Posted on Thu, Jul. 03, 2008
By KATHLEEN McGRORY
The Miami-Dade teachers union and school-district officials ended the second day of negotiations over salary increases Wednesday without making much progress -- and with no resolution in sight.
During the four-hour bargaining session, district officials picked apart a list of proposed savings proffered by the union leadership. If adopted, union leaders said, the district would not have to withhold the raises and cost-of-living increases promised to employees to balance its budget.
But district officials found little savings in the ideas.
After the meeting, United Teachers of Dade President Karen Aronowitz said she was frustrated.
''We're trying to find savings, but we haven't even seen a copy of the budget,'' she said. ``It's like we're aiming at a moving target.''
In the face of a $284 million financial crisis, district officials have said they do not have the $72 million needed to pay out the contractually-negotiated raises.
School Superintendent Rudy Crew has said he would not immediately take his raise. District spokesman John Schuster said Wednesday the superintendent planned to postpone it until the negotiations are through.
School-system officials say they are willing to negotiate a partial payment for employees. But union leaders have said they will not settle for anything less than the entire increase.
About 60 people were crammed into a seventh-floor conference room, with many teachers sporting UTD buttons or T-shirts. More than a dozen watched the negotiations from the building's auditorium, which had been designated as the overflow area.
Husband-and-wife teachers Seth and Katie Patterson said they were disheartened by the district's approach to balancing the budget.
''We're here not just for the money, but because of how we're being treated,'' said Seth Patterson, adding that he and his wife had considered moving to another state. ``We aren't being treated like professionals.''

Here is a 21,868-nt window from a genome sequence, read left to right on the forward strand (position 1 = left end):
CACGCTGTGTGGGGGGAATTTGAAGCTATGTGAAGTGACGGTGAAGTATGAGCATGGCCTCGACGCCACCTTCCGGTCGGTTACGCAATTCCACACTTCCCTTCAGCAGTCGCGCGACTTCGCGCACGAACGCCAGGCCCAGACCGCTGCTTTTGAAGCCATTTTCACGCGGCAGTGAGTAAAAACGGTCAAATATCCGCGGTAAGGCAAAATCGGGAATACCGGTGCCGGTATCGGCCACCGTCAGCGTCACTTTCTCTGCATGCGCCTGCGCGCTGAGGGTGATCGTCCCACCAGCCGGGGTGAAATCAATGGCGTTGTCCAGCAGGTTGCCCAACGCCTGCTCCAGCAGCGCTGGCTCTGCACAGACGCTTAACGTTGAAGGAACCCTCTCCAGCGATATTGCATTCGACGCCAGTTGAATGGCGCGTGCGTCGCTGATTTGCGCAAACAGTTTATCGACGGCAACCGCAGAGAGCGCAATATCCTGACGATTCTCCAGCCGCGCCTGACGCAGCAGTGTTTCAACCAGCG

The mood was tense.
The district's arbitration team opened with a warning: More budget reductions could be coming from Tallahassee, said Ofelia San Pedro, deputy superintendent for business operations.
''This is not a matter of priority or what we want to do,'' San Pedro said. ``It's a matter of, if we don't plan for a revenue decrease and it happens, we could put this district in a very bad financial situation.''
Labor consultant Howard Tames said the district hoped to reach a compromise with the teachers.
''It's the district's position that all employees are important and we want to give money to them,'' Tames said. ``But by law, the budget gap has to be filled before we can give out the raises.''
UTD lawyer Libby Navarette said she was doubtful.
''This is unacceptable,'' she said. ``Figure out a way to find the money. You've got it.''
The bulk of the meeting was dedicated to the UTD suggestions, which included cutting central-office positions, eliminating school discretionary funds, and moving some principals and vice principals back into the classroom.
Aronowitz said the ideas would result in more than $72 million in savings.
San Pedro estimated the savings at less than $20 million.
At one point, the two exchanged pointed words over budget documents.
Aronowitz said she had asked San Pedro for a draft copy of the 2008-2009 budget at the first round of negotiations. San Pedro, however, said the document did not yet exist.
''Come up with the document,'' Aronowitz said.
''It's not going to be ready for another two weeks,'' San Pedro responded. ``You can keep asking for it, but I'm telling you it's not going to be ready until the middle of July.''
They agreed to resume talks Thursday morning.
San Pedro said the two sides made some progress Wednesday.
''There was this notion that we weren't listening to their ideas,'' San Pedro said. ``I think we've shown that we put a lot of thought into their suggestions.''
Aronowitz was less satisfied.
''At this moment,'' she said, ``I have no idea what's next.''